Four Learning Styles
The Four Learning Styles chart/organizer on page 43 is a great quick reference for planning for differentiated instruction. It is now copied, and in a very accessible spot, in my planning notebook, right next to the quick guide for differentiating instruction based on the multiple intelligences. Both resources provide key words and activity types for meeting individual needs.
At some point any teacher planning to differentiate for his/her students is bound to feel overwhelmed with the thought of so many different forms of an activity taking place in the room. How is that all possible to manage? I was relieved to read, “…teachers do not need to meet the needs of every student at every moment”, (pg. 44). It wouldn’t make sense to have students work only in the domain or learning style that they were strongest. There are certain tasks that require a specific learning style, and all students need to be able to adjust to a variety of types of lessons.
As a health teacher I create lesson plans in which every student in the school will eventually experience. This means I will be presenting to all learning styles, and many variations of those learning styles, at some point. Knowing that I do not need to meet all those needs every time they are in health class is a relief. It does mean, however, that students should experience lessons in my class that sometimes are in their comfort zone, and sometimes in their stretch zone. Part of each lesson plan should include opportunities for the students “stretching” to learn specific behaviors which allow them to adjust their learning style with that of the lesson type.
Kise pointed out that every lesson a student encounters does not have to be in his strength, but assessments should be. At first I thought this was a new concept for me until I began analyzing some of my assessments. In each health unit I incorporate a performance assessment task as well as a written one. So multiple assessments types are not a foreign concept for me, but I need to take a look and see how they match up to the learning styles. If I am heavy on one type I will need to modify some of my assessments to try and equalize the types. Even within a written test the questions can be written to target a variety of learning styles.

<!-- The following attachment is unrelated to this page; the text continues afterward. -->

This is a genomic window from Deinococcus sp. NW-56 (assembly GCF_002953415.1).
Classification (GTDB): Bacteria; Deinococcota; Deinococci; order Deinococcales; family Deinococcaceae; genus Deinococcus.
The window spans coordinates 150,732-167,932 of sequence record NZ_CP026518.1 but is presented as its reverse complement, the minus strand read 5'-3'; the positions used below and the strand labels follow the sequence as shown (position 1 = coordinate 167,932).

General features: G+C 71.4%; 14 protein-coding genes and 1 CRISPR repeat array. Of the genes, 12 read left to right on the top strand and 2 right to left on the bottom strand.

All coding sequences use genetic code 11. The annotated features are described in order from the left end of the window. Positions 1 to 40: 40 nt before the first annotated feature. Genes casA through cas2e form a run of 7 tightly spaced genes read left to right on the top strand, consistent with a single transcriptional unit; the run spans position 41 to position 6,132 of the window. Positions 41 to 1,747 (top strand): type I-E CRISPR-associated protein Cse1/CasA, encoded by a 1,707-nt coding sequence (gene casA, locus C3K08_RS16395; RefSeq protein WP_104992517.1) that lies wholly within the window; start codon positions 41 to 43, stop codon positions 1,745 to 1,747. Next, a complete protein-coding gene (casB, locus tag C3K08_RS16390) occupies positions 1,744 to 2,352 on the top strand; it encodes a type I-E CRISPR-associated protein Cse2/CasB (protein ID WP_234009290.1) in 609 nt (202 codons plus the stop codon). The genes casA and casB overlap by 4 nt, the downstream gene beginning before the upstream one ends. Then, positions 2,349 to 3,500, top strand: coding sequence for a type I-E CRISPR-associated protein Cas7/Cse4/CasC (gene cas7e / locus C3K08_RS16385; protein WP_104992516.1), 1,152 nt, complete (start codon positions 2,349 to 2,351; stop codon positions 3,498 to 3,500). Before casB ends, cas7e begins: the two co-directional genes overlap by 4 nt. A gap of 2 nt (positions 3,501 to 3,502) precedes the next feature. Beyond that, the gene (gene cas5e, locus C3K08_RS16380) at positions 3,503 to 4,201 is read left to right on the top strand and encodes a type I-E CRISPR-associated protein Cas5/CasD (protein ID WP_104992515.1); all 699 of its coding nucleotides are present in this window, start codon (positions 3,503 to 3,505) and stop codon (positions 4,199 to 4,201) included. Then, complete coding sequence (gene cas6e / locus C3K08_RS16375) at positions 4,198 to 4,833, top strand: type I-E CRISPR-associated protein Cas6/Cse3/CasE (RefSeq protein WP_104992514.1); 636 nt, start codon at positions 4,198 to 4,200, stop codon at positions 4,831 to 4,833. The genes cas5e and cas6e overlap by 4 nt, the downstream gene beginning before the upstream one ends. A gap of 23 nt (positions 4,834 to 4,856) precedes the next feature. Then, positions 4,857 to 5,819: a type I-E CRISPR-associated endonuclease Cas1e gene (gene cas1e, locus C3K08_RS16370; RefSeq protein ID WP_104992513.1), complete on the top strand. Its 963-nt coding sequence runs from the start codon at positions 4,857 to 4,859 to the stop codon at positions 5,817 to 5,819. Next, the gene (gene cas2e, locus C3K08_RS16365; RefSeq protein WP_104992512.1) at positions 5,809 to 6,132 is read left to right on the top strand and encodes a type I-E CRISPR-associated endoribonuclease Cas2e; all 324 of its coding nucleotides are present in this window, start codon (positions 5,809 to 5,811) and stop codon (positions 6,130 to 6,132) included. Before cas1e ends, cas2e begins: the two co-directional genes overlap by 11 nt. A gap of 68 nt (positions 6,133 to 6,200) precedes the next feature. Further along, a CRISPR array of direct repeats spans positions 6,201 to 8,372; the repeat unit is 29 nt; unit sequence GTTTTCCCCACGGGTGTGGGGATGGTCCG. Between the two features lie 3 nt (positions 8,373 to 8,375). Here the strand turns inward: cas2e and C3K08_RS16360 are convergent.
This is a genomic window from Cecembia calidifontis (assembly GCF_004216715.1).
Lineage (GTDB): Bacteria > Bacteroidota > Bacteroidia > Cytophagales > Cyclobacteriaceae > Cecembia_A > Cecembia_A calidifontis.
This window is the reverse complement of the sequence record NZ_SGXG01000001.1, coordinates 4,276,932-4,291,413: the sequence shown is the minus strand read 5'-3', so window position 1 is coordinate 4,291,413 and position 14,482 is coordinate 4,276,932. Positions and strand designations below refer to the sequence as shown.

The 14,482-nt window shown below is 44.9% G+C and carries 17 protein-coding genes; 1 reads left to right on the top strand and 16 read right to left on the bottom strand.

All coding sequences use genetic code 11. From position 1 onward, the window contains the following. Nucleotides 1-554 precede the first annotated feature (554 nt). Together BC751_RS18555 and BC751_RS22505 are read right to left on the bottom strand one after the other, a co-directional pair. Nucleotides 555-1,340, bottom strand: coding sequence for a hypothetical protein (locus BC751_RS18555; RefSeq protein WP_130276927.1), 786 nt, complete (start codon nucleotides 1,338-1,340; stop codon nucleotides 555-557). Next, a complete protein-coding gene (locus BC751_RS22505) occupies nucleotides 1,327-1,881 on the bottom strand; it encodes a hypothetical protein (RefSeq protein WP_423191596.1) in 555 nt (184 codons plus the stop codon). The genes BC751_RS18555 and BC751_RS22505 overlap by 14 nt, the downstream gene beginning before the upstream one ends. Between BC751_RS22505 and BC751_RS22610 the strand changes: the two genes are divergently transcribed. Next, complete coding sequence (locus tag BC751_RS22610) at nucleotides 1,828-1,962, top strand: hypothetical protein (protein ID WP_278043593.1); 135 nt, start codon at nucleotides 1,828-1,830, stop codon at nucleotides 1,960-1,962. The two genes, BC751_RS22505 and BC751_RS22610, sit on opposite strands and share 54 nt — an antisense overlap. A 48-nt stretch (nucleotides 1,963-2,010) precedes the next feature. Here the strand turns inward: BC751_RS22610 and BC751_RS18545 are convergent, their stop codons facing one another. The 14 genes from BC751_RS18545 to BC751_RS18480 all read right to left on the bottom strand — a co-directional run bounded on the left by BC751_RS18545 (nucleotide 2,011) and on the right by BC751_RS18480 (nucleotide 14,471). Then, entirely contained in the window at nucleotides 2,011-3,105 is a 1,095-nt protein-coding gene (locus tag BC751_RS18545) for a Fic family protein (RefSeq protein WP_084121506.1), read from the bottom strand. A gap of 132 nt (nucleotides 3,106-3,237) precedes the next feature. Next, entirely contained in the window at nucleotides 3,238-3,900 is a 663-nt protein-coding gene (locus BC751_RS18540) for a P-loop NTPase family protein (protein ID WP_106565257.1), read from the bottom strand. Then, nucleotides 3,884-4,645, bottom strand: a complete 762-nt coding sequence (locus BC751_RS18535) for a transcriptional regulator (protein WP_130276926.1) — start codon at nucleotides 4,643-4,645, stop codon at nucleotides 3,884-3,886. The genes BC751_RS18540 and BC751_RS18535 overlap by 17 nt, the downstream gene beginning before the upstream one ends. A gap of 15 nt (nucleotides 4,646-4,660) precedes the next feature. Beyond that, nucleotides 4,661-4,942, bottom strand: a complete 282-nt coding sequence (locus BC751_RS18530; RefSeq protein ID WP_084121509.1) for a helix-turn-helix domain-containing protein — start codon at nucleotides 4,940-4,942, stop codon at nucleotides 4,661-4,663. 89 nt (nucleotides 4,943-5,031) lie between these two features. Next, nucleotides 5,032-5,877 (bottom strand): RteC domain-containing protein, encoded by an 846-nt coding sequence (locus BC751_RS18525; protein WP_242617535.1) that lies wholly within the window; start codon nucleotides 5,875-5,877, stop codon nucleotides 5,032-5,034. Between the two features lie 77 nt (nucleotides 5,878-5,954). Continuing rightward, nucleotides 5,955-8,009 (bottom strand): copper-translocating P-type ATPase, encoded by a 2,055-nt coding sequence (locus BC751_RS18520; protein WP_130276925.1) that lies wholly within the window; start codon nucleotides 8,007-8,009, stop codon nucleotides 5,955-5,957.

Today, while reading chapter 6 on classroom management, my teacher mentee approached me with a problem she is having in the classroom. She is having difficulty with some students monopolizing classroom discussions and she wanted some strategies to manage this. We looked at the suggested ideas on pages 81-82. She is going to use conversation sticks tomorrow in her lesson. Every child will get two popsicle sticks which means they each have two opportunities to share or question. I also directed her to the section on blurting out. She will also employ the “Is this your final answer?” technique. This will allow those extraverts who blurt out answers to decide whether or not it was appropriate. This should give them opportunity to recognize inappropriate comments.
Throughout these chapters the teacher is repeatedly asked to compare their learning style with the type of lessons she feels most comfortable with. Each time it is expected that the teacher generally creates lessons with their learning type in mind. I find myself to be the opposite. I tested as an introvert intuitive type. The lesson type that an IN would feel most comfortable with is exactly the type of assignments I like to get as a student. As a teacher, however, I really enjoy the ES lessons, and even the ESTP students; the exact opposite of me. They, in turn, are pretty comfortable in my class. Yet, I totally get the INFJ types because that is my type. I can think of a lot of reasons why this might be the case, but I think some of them might require a therapist to process. My scores do reveal why some of this is possible. All four sections of my scores were close to being split evenly. Each score was off by only 1-3 points. Or, is this just an example of what teachers are trying to achieve when teaching learning. Start with your strengths and learn how to adjust and manage when a learning activity does not match up easily.